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President Joe Biden called on lawmakers to pass his plan to lower prescription drugs prices, saying he’s seeking to cut down surging costs faced by families at a time when inflation is spiking. “Bringing down the cost of healthcare, bringing down the cost of prescription drugs is an easy thing for us to do,” Biden said. “It can be done legally with the stroke of a pen.”
Biden is seeking to address high drug prices and other pocketbook issues ahead of this year’s midterms as rising consumer prices threaten Democrats’ control of Congress. His remarks came the same day Department of Labor data showed U.S. consumer prices surged in January by more than expected, sending the yearly inflation rate to a fresh four-decade high of 7.5%.
Biden’s stalled $2 trillion Build Back Better social spending effort seeks to lower prescription medication costs for people with Medicare and private insurance by allowing the federal government to negotiate the price of certain drugs, cap out-of-pocket spending for some Medicare enrollees and limit insulin costs. “What we’re proposing is that we negotiate fair prices,” Biden said.
GOP senators oppose Biden’s Build Back Better plan while moderate Democrats Joe Manchin (W.Va.) and Kyrsten Sinema (Ariz.) have raised objections. Biden has said the package would have to be broken up to make it through Congress but he still hopes some “chunks” of the bill will survive.
Senate Budget Chairman Bernie Sanders (I-Vt.) and Sen. Amy Klobuchar (D-Minn.) are pushing leaders to quickly move a standalone measure to cut drug prices, an effort that would require 60 votes to pass in the evenly divided chamber. Though Manchin has said he supports the push to reduce drug costs, Democrats in both the House and Senate balked at major drug price controls last year. Read more from Nancy Cook and Jordan Fabian.
Also on Lawmakers’ Radars
Senate Tees Up Califf Nomination: Senate leaders teed up the nomination of Robert Califf to head the Food and Drug Administration, while much of the chamber remains uncommitted on whether they’ll support him for the job. Only 18 senators have so far publicly supported Califf’s nomination. Ten Republicans—Thom Tillis (N.C.), Shelley Moore Capito (W.Va.), Rick Scott (Fla.), Marco Rubio (Fla.), Chuck Grassley (Iowa), Rob Portman (Ohio), John Kennedy (La.) and John Cornyn (Texas)—all said they’re undecided.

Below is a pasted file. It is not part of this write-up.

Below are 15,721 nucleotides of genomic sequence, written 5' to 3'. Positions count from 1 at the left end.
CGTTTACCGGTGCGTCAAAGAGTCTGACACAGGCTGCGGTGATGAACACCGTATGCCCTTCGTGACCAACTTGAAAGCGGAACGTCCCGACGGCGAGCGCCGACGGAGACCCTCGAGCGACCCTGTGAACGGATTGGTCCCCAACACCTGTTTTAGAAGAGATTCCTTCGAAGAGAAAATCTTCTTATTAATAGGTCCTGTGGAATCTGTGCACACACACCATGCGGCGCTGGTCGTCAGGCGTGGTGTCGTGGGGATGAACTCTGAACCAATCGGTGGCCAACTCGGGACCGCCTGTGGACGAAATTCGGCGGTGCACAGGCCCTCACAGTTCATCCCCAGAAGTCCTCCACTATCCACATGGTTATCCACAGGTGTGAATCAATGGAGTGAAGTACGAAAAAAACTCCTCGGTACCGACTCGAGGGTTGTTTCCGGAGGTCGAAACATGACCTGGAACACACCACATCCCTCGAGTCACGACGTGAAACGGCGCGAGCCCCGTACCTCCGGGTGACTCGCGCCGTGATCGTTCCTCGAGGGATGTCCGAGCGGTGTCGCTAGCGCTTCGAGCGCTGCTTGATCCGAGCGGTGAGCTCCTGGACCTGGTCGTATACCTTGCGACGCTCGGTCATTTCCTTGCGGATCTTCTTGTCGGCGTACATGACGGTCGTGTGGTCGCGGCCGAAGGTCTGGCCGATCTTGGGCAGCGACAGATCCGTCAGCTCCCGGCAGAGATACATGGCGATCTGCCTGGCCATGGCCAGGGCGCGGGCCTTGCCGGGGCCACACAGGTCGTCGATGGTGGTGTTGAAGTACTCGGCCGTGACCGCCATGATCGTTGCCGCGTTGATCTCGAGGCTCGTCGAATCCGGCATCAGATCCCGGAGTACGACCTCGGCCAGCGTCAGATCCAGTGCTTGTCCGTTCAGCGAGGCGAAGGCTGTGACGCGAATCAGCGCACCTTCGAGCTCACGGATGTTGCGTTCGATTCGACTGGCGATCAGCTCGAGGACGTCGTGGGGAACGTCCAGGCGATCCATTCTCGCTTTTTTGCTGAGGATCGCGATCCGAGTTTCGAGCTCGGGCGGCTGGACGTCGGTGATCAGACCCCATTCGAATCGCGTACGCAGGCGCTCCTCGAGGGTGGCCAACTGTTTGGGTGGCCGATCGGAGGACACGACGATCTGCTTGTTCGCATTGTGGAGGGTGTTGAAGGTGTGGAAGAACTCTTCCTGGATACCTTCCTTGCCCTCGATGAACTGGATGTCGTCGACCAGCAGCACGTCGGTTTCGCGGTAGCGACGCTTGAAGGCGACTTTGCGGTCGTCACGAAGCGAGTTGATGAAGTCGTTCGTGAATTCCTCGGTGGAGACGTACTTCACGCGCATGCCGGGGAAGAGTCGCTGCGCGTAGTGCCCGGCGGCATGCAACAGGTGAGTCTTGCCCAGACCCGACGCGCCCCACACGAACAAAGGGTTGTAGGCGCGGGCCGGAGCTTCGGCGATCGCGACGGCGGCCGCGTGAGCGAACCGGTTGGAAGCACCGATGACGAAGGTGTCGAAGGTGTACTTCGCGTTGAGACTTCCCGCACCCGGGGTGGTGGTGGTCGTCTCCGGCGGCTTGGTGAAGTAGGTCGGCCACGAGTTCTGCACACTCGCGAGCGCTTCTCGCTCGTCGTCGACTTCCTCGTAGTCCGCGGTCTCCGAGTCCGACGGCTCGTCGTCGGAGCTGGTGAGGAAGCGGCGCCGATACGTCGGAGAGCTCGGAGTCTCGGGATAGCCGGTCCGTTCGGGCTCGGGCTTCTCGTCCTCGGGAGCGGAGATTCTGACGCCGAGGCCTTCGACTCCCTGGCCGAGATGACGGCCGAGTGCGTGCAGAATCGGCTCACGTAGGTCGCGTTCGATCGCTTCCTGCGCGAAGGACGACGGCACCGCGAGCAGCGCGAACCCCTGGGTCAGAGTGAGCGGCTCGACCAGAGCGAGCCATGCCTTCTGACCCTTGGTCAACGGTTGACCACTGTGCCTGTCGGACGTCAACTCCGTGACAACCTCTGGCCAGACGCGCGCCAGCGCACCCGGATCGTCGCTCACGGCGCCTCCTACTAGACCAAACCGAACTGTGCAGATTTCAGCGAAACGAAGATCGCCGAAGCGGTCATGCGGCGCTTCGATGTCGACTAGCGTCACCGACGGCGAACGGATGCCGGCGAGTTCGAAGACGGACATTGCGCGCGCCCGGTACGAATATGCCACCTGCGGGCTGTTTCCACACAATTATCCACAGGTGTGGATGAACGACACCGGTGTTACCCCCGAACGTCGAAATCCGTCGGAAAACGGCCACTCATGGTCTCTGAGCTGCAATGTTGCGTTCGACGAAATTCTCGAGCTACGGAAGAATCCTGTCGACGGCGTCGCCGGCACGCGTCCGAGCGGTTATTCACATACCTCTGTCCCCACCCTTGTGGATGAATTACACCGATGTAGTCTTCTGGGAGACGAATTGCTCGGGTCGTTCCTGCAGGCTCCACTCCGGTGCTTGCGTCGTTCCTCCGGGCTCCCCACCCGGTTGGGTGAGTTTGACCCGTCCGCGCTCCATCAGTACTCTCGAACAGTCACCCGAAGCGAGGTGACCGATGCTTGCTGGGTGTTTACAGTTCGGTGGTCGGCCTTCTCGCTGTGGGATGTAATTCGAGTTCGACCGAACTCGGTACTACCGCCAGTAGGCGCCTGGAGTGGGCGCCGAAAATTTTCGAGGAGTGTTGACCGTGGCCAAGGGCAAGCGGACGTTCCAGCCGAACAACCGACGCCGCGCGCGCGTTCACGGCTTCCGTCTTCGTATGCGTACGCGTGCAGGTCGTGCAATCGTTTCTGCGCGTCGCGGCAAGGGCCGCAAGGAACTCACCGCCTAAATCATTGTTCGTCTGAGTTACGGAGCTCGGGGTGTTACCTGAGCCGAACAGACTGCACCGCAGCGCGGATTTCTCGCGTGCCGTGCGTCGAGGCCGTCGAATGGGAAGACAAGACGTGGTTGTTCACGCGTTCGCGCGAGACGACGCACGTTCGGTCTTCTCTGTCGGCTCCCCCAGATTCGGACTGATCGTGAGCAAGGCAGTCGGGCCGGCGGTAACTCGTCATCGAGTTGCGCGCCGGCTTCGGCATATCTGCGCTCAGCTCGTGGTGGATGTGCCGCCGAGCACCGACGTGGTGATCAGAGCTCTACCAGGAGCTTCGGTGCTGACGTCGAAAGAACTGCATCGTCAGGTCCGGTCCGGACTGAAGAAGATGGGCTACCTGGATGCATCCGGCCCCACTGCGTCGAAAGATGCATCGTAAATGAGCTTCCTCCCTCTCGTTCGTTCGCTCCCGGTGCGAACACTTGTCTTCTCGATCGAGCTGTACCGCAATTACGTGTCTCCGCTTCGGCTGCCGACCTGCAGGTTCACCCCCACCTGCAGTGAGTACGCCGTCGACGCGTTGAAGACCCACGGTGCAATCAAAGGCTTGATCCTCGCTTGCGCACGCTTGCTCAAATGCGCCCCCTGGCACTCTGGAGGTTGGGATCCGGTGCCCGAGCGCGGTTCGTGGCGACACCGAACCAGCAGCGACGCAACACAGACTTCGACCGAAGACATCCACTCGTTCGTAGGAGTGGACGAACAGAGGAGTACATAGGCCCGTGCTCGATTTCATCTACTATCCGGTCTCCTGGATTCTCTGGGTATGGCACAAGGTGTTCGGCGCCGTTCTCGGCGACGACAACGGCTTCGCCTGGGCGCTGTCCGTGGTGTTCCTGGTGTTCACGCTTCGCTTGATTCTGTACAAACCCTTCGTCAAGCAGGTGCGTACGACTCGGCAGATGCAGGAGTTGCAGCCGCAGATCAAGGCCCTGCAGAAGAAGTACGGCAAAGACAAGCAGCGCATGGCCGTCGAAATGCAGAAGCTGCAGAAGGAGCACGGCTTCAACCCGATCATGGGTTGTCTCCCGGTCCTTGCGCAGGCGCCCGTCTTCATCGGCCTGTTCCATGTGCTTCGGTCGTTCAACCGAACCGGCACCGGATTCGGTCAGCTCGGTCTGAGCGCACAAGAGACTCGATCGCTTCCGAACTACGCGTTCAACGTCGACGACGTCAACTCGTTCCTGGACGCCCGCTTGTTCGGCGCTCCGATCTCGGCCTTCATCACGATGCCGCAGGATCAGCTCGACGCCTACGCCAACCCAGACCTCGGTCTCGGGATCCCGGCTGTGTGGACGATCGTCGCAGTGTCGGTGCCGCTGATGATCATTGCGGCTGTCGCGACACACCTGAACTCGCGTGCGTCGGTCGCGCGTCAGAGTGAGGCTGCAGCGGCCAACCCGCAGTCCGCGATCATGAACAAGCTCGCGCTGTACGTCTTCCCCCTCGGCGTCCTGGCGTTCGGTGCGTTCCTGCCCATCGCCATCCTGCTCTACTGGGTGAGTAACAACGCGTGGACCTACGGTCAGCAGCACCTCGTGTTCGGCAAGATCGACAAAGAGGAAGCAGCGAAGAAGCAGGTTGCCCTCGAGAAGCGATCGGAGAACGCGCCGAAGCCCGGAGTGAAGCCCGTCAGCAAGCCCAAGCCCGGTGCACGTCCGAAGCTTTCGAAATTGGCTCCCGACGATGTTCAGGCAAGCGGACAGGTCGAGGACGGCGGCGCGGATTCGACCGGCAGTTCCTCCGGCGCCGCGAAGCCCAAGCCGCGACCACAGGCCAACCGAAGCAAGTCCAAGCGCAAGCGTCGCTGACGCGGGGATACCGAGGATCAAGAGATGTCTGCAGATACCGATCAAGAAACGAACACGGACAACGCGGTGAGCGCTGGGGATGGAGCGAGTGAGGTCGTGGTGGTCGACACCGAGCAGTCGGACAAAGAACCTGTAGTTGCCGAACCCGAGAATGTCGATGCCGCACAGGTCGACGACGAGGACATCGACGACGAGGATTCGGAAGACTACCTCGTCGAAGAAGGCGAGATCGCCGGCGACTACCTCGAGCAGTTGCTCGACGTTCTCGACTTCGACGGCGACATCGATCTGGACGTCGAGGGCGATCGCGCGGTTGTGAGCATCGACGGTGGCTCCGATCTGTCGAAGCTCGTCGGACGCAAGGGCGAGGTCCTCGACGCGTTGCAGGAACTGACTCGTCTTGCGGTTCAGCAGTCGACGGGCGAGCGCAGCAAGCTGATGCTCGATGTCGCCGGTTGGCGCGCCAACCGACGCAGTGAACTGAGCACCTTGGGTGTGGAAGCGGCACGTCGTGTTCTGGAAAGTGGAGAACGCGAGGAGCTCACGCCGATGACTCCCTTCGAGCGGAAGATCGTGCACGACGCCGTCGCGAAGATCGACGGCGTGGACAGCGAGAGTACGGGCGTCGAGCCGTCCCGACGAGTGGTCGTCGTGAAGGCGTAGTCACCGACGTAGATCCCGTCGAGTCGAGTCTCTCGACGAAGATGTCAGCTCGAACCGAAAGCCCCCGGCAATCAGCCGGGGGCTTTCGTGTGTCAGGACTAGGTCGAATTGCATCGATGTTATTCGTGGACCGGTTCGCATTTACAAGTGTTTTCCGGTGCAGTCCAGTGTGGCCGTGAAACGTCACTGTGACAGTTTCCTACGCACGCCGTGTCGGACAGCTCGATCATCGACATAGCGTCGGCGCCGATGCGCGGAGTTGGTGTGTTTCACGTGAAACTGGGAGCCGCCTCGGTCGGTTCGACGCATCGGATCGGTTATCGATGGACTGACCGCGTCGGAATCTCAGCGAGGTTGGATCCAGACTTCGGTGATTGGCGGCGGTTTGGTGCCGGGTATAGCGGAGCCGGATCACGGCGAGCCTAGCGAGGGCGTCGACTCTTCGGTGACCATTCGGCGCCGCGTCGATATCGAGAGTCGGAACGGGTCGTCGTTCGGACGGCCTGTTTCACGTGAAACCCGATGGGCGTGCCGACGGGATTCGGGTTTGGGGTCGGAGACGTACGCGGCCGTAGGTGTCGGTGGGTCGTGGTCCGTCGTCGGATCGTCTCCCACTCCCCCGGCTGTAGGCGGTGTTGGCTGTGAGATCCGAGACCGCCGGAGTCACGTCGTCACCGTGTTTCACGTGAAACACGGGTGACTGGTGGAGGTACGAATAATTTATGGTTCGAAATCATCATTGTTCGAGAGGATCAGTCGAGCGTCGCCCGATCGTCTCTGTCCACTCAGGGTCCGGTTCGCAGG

Some, like Grassley, voted to give Califf the same position during the final year of the Obama administration, but opposition from anti-abortion advocates has raised questions about the FDA’s role in overseeing abortion drugs. “There wasn’t any controversy about him the first time, but I have a pro-life voting record and the extent to which there’s been questions raised about some of the things he’s done raises problems with some of my constituents,” Grassley said. “I’m going to just have to think about it awhile,” he said, Alex Ruoff reports.
Democrats Pivot on Pandemic Messaging: Vulnerable House Democrats say they want to show voters the light at the end of the pandemic tunnel and talk up their party’s leadership in bringing the U.S. back to a state of normalcy. The comments this week came as Democratic governors in several states announced end dates for mask mandates in businesses and schools as Covid-19 case numbers continue to decline—and as polling indicates more Americans voters are optimistic that the pandemic won’t worsen again.
While some lawmakers remain wary of overpromising a brighter future with the pandemic ongoing, there was a clear message and tone shift from others—with the midterm elections now less than nine months away. “As the pandemic has evolved, the way we talk about it has to do that as well,” said Rep. Dan Kildee (D-Mich.), who faces a more competitive re-election this fall after redistricting. However, Centers for Disease Control and Prevention Director Rochelle Walensky said at a briefing that though “we are encouraged by the current trends, we are not there yet.” Zach C. Cohen and Emily Wilkins have more.
- Biden said that easing coronavirus mask requirements was “probably premature, but it’s a tough call” while acknowledging that the pandemic has had “a profound impact on the psyche of the American people.” “But what I’ve tried to do, I’ve tried to make sure we have all the vaccines needed, all the boosters needed, all the masks needed, all the protection that’s needed,” Biden said in an interview with NBC News broadcast last night. Read more from Jordan Fabian and Jennifer Jacobs.